The Kingfisher can be used in less than flat-water conditions, within reason. She’ll do fine on a rippled surface in a breeze. I have read that she has successfully negotiated up to 2′ open-bay swells, but in my opinion, putting her in these conditions is begging to take a dip. Unless you have had a lot of experience with this type of craft, you should avoid using the Kingfisher on anything but glass-smooth water until you get used to the boat.

Photo by Karen Wales

The Kookaburra is a double version of the Kingfisher. Like its predecessor, the Kookaburra double is a fast and able recreational shell. Long, quiet expanses such as straight rivers and oblong lakes provide the best conditions for this type of craft.

While some would argue that any sport could be taken up at any age, few are as practical to take on later in life than sculling. It offers full-body strengthening and an outstanding aerobic workout without overtaxing any of the joints. The Kingfisher is a forgiving and fast shell to row. I can’t think of a better fit for someone who is new to this type of rowing. For a pair of rowers, the same holds true for the Kookaburra.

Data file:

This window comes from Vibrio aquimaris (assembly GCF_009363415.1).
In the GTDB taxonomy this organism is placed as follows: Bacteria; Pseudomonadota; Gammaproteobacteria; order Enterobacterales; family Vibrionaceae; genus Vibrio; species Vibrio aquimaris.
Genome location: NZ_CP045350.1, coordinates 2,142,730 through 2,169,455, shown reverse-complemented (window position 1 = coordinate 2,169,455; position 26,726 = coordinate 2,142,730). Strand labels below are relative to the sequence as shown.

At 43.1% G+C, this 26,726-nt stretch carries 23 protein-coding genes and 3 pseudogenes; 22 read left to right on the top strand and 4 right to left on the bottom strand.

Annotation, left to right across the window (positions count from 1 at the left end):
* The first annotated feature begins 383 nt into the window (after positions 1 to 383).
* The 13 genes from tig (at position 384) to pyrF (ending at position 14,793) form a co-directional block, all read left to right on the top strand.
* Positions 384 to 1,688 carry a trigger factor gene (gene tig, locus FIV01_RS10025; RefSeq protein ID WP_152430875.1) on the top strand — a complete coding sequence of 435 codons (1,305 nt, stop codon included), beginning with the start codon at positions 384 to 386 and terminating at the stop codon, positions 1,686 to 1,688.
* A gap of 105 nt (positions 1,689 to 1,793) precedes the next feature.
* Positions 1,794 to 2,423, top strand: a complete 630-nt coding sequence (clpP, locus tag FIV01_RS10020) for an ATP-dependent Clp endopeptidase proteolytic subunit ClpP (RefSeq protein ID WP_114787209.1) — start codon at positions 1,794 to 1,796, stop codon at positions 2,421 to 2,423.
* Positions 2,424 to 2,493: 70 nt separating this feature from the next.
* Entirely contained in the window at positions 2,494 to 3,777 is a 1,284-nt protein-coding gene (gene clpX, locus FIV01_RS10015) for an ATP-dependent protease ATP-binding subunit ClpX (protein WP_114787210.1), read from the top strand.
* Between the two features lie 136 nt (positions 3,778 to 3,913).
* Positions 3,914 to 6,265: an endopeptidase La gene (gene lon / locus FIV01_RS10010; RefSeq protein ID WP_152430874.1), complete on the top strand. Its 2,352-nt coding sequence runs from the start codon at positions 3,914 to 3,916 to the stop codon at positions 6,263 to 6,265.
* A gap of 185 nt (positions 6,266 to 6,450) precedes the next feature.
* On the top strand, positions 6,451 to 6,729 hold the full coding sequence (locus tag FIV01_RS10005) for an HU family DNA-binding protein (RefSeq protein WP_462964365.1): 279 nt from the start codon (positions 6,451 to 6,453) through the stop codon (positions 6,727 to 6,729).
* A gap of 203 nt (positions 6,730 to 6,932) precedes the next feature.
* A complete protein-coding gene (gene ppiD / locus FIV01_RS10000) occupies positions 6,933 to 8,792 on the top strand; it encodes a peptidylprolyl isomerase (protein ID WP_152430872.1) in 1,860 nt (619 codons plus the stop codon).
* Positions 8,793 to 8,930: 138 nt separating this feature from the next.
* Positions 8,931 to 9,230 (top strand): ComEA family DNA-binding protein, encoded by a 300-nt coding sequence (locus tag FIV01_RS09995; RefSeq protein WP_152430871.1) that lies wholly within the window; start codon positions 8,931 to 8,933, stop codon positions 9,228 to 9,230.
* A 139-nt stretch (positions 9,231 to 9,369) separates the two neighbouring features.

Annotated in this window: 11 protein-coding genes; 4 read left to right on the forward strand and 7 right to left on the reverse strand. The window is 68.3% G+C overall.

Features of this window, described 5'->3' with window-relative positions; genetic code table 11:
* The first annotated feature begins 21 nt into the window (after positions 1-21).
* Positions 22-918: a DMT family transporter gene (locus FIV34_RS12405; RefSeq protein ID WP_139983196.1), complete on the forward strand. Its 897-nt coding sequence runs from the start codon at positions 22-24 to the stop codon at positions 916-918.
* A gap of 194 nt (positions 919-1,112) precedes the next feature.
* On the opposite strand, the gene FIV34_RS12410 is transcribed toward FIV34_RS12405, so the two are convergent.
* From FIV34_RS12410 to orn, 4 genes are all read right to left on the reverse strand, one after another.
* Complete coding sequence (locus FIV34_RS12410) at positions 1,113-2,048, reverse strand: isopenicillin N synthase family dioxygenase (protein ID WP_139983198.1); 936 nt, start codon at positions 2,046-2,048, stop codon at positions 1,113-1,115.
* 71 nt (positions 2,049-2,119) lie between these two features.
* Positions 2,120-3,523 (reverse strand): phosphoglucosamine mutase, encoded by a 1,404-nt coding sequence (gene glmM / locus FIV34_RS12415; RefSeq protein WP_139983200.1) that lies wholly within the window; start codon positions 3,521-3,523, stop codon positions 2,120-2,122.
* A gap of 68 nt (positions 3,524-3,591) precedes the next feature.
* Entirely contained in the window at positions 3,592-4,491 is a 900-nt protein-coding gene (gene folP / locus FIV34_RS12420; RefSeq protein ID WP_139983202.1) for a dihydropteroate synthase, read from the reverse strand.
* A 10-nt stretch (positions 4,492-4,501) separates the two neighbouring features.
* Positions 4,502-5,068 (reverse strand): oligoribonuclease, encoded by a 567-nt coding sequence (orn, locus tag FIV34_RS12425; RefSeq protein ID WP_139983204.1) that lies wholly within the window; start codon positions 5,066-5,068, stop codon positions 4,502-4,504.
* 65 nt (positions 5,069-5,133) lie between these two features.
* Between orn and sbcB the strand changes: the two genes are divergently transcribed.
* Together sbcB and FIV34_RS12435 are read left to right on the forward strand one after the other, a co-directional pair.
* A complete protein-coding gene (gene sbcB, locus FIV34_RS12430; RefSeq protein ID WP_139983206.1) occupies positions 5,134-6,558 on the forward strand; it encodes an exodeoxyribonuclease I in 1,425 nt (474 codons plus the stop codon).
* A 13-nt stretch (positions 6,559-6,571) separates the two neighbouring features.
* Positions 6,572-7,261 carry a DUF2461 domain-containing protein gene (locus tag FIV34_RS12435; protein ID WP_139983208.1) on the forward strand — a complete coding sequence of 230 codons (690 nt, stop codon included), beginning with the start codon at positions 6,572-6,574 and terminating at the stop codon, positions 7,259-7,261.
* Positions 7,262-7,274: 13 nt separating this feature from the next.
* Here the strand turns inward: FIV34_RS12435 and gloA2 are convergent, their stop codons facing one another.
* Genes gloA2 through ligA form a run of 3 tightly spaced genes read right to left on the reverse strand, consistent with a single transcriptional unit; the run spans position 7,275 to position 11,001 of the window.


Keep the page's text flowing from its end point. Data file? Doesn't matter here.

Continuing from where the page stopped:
Years ago, I spent some time working for Graeme. One of the perks of the job was taking the early-morning row in a Kingfisher on the Connecticut River, not far from the workshop. Recently I had the privilege of reliving the experience—now paired with Graeme in the Kookaburra. For me, it was like riding a bicycle built for two behind a skilled racer. We shot downriver at an exhilarating pace. The Kingfisher (or Kookaburra) is, of course, not as fast as her U-sectioned counterparts, but she can attain up to 93 percent of the speed of the best competition shells of similar length. Considering all that she has to offer in terms of ease of construction and seaworthiness, that loss of speed is a small price to pay, particularly for the recreational rower.